This week has been completely exhausting, but one of the best weeks I’ve had here. I’ve been out in the field every morning this week—I still have tomorrow morning as well. Some of the centers have been quite far away, requiring me to leave at around 5:45 or so in the morning and catching a bike while it’s still dark. I like the longer rides though, I get to see more of Cameroon and get out of Bamenda. One of the rides to a center, Beatrice and I shared a bike. The driver told us he knew a short cut, and we went zooming through a foot path. The grass had grown over and was now hanging into...Continue Reading >>
By Adam Grenier, KF6 Sierra Leone
Excerpt from recent conversation with Archibald Shodeke, Finance Manager, SMT:
Archibald: “Would you like to participate in a market survey of the Waterloo district near Freetown? We are considering a partnership with a U.S. based organization called Shine on...Continue Reading >>
Wow, this Kiva world is small. The other day, while I was attending a United States Presidential election-day event with a good portion of the other expats in Phnom Penh, Cambodia, I noticed a woman just as teary-eyed as me as the results rolled in for President Elect Barack Obama. Both overwhelmed with emotion, we gave each other a hug out of pure joy. Then we just started talking, launching into a familiar round of questions you ask when you live or travel abroad.
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The noon-day heat of equatorial sun beat down on tin roofs and dirt roads. It was quiet, the sounds a little muffled outside the paint shop of Rwandese Kiva client Marie Chantal Mukasafali.
“The business is good here,” she says, “thank goodness our inventory doesn’t spoil.”
Marie Chantal, operator of this small enterprise for well over a decade, has kept her eyes open for...Continue Reading >>
Yes, as I am leaving. Julie Ross, the next Kiva Fellow to be placed in Rwanda, will take over with better and I’m sure more consistent postings here. But in the meantime, a quick note on some of the staff here at VFC, whom you will soon meet in more detail:
The Managing Director, Shem, is a genial and humorous man from Uganda. He is a new director here, having done previous work in other accounting and finance positions, including the largest microfinance institution...Continue Reading >>
With 7 weeks past and 8 weeks to go, my Kiva Fellowship is moving right along. As my colleagues around the world, from Cambodia to Uganda to Peru can attest, much of the Kiva Fellow’s life is spent in motion. Already I have had two days where the number of hours spent on buses to number of clients interviewed, if imagined as a see-saw, would make for one very boring recess hanging on a plank suspended in the air. But if my last post dealt with my feelings on productivity (see “Buses and Productivity“), now I am considering the more general...Continue Reading >>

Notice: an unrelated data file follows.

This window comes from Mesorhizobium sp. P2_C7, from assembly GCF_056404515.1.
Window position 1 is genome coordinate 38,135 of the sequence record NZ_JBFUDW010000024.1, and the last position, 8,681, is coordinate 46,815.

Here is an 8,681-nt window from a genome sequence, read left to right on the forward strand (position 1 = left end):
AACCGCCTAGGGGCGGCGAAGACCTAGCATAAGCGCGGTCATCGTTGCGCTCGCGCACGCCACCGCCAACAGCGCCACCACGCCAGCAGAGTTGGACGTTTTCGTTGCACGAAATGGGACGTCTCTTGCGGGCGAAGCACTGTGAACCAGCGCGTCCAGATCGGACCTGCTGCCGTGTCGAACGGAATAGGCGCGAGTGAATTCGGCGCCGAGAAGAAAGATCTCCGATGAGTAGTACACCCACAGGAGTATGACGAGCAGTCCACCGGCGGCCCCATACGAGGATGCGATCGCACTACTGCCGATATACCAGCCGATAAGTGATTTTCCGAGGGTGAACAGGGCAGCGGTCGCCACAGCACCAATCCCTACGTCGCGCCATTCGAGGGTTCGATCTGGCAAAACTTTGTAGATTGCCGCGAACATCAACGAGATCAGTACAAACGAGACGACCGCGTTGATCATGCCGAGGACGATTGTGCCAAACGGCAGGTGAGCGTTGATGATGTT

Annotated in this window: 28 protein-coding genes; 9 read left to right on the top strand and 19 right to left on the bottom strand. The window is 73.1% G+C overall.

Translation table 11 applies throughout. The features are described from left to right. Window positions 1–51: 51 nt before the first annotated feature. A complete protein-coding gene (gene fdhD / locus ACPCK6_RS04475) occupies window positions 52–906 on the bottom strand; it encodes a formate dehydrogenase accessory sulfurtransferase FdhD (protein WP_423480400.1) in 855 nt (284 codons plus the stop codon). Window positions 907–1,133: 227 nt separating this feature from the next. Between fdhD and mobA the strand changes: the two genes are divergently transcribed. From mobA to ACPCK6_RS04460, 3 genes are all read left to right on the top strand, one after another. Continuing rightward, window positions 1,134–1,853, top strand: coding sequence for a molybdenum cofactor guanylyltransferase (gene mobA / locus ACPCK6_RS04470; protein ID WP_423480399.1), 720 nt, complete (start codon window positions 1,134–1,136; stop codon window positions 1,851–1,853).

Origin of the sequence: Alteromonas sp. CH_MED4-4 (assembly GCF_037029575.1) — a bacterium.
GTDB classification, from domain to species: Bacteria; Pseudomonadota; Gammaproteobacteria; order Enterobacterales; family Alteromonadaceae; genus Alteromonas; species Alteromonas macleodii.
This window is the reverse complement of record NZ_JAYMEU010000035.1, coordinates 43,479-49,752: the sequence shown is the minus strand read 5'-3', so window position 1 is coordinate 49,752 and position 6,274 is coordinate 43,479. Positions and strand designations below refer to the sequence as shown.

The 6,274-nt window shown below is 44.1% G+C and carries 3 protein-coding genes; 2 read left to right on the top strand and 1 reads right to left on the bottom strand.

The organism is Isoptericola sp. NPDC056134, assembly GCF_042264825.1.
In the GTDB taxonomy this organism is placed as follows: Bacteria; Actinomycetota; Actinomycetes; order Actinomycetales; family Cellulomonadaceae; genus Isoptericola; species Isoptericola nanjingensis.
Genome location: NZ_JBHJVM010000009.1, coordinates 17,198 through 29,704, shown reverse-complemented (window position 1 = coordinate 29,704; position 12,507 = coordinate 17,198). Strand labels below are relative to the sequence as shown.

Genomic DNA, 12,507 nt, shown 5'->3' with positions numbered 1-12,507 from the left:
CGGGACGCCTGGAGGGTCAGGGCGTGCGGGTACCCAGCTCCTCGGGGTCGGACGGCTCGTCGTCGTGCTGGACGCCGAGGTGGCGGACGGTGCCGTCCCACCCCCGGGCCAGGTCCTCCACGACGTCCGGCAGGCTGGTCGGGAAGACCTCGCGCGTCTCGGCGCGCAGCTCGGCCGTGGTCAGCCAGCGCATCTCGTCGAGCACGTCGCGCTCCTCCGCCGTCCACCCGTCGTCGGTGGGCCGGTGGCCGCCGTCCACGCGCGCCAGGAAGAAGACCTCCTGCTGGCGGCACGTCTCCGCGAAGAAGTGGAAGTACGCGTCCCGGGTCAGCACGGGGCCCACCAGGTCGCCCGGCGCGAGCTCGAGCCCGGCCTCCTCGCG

Well here I am! The sweltering, tropical, humid jungle capital of Pucallpa. I just moved here from the coastal town of Trujillo three days ago and I’ll be starting the second and final stint as a KF6 fellow for Manuela Ramos. A former Kiva fellow hooked me up with a family here in the heart of the Amazon and I’m staying with them for the next couple of days.
The father picked me up from the airport and ushered me (mercifully!) through the hoards of mototaxi drivers out to the main road where we caught a ride a less...Continue Reading >>
What originally started as a college senior’s feeble attempt to plan his future has finally become a reality: I am now in Sudan. After a 21-hour flight from Los Angeles to Uganda, three days of waiting in Uganda to get a Sudanese visa, and a one hour (scary) flight from Entebbe to Juba, I finally made it into the country that I will be calling “home” for the next several months.
My home does not have running water or...Continue Reading >>
In 2004, the International Criminal Tribunal ruled unanimously that the Srebrenica massacre in Bosnia in 1995 was genocide.
I visited Srebrenica last week. I put together a video with a little history, photographs, and an interview with a Kiva Borrower whose husband was killed in the war and whose life has never fully recovered. I hate to sound cliche, but the entire experience broke my heart.' /> Continue Reading >>
I have been in Peru for two weeks now, but I have been struggling to blog about my experience so far. I’ve been waiting for a remarkable moving microfinance success story to share, or some powerful insight into the people of Peru or an individual that I have met that I can write about. Unfortunately after two weeks, neither of these have come to me as clearly (or as quickly) as I would have liked, and I have had to remind myself that that’s O.K. and the experience is still worth sharing. I am now in a small town called Huancayo and slowly but surely things are picking up speed. Over...Continue Reading >>